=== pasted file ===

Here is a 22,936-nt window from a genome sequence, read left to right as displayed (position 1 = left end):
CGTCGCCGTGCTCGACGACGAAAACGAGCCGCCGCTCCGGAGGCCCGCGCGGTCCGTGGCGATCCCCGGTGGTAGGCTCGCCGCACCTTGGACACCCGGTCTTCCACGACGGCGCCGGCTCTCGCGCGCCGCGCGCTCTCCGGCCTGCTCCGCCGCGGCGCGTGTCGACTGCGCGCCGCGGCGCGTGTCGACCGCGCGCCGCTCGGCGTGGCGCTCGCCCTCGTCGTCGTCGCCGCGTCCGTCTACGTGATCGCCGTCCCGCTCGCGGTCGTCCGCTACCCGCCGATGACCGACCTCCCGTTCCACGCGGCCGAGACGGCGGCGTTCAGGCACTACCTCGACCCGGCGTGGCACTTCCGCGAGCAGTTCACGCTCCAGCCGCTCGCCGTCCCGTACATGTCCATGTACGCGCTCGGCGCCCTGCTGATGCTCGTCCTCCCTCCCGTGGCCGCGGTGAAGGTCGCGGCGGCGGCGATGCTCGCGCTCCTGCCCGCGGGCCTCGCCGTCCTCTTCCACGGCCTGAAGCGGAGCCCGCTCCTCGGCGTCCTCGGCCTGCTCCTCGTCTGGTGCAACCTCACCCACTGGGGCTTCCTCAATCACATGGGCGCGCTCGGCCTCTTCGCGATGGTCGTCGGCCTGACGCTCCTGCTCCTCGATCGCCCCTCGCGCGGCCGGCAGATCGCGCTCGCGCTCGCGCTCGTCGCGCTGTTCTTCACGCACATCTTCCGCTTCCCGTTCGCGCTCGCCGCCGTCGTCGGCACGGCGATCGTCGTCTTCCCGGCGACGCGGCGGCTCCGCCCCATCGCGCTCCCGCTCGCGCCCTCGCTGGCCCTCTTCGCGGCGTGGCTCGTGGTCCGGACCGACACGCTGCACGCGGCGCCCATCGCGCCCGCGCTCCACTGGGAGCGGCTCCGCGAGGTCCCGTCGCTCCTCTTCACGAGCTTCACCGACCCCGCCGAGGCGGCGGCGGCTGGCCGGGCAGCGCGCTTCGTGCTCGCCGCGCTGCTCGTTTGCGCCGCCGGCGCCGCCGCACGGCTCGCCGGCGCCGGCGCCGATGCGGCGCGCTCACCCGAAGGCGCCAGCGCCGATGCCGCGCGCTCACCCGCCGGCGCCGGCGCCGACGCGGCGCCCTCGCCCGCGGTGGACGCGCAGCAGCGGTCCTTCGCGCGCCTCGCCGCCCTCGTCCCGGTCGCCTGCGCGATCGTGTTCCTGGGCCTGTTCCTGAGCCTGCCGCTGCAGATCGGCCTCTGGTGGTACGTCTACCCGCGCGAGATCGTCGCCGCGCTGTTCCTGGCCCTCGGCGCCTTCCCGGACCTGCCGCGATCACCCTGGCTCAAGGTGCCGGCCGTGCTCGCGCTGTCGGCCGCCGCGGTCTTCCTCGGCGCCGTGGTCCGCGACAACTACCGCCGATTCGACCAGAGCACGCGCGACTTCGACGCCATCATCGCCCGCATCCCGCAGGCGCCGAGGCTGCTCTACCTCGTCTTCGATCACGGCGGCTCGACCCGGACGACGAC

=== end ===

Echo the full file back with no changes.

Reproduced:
Here is a 22,936-nt window from a genome sequence, read left to right as displayed (position 1 = left end):
CGTCGCCGTGCTCGACGACGAAAACGAGCCGCCGCTCCGGAGGCCCGCGCGGTCCGTGGCGATCCCCGGTGGTAGGCTCGCCGCACCTTGGACACCCGGTCTTCCACGACGGCGCCGGCTCTCGCGCGCCGCGCGCTCTCCGGCCTGCTCCGCCGCGGCGCGTGTCGACTGCGCGCCGCGGCGCGTGTCGACCGCGCGCCGCTCGGCGTGGCGCTCGCCCTCGTCGTCGTCGCCGCGTCCGTCTACGTGATCGCCGTCCCGCTCGCGGTCGTCCGCTACCCGCCGATGACCGACCTCCCGTTCCACGCGGCCGAGACGGCGGCGTTCAGGCACTACCTCGACCCGGCGTGGCACTTCCGCGAGCAGTTCACGCTCCAGCCGCTCGCCGTCCCGTACATGTCCATGTACGCGCTCGGCGCCCTGCTGATGCTCGTCCTCCCTCCCGTGGCCGCGGTGAAGGTCGCGGCGGCGGCGATGCTCGCGCTCCTGCCCGCGGGCCTCGCCGTCCTCTTCCACGGCCTGAAGCGGAGCCCGCTCCTCGGCGTCCTCGGCCTGCTCCTCGTCTGGTGCAACCTCACCCACTGGGGCTTCCTCAATCACATGGGCGCGCTCGGCCTCTTCGCGATGGTCGTCGGCCTGACGCTCCTGCTCCTCGATCGCCCCTCGCGCGGCCGGCAGATCGCGCTCGCGCTCGCGCTCGTCGCGCTGTTCTTCACGCACATCTTCCGCTTCCCGTTCGCGCTCGCCGCCGTCGTCGGCACGGCGATCGTCGTCTTCCCGGCGACGCGGCGGCTCCGCCCCATCGCGCTCCCGCTCGCGCCCTCGCTGGCCCTCTTCGCGGCGTGGCTCGTGGTCCGGACCGACACGCTGCACGCGGCGCCCATCGCGCCCGCGCTCCACTGGGAGCGGCTCCGCGAGGTCCCGTCGCTCCTCTTCACGAGCTTCACCGACCCCGCCGAGGCGGCGGCGGCTGGCCGGGCAGCGCGCTTCGTGCTCGCCGCGCTGCTCGTTTGCGCCGCCGGCGCCGCCGCACGGCTCGCCGGCGCCGGCGCCGATGCGGCGCGCTCACCCGAAGGCGCCAGCGCCGATGCCGCGCGCTCACCCGCCGGCGCCGGCGCCGACGCGGCGCCCTCGCCCGCGGTGGACGCGCAGCAGCGGTCCTTCGCGCGCCTCGCCGCCCTCGTCCCGGTCGCCTGCGCGATCGTGTTCCTGGGCCTGTTCCTGAGCCTGCCGCTGCAGATCGGCCTCTGGTGGTACGTCTACCCGCGCGAGATCGTCGCCGCGCTGTTCCTGGCCCTCGGCGCCTTCCCGGACCTGCCGCGATCACCCTGGCTCAAGGTGCCGGCCGTGCTCGCGCTGTCGGCCGCCGCGGTCTTCCTCGGCGCCGTGGTCCGCGACAACTACCGCCGATTCGACCAGAGCACGCGCGACTTCGACGCCATCATCGCCCGCATCCCGCAGGCGCCGAGGCTGCTCTACCTCGTCTTCGATCACGGCGGCTCGACCCGGACGACGAC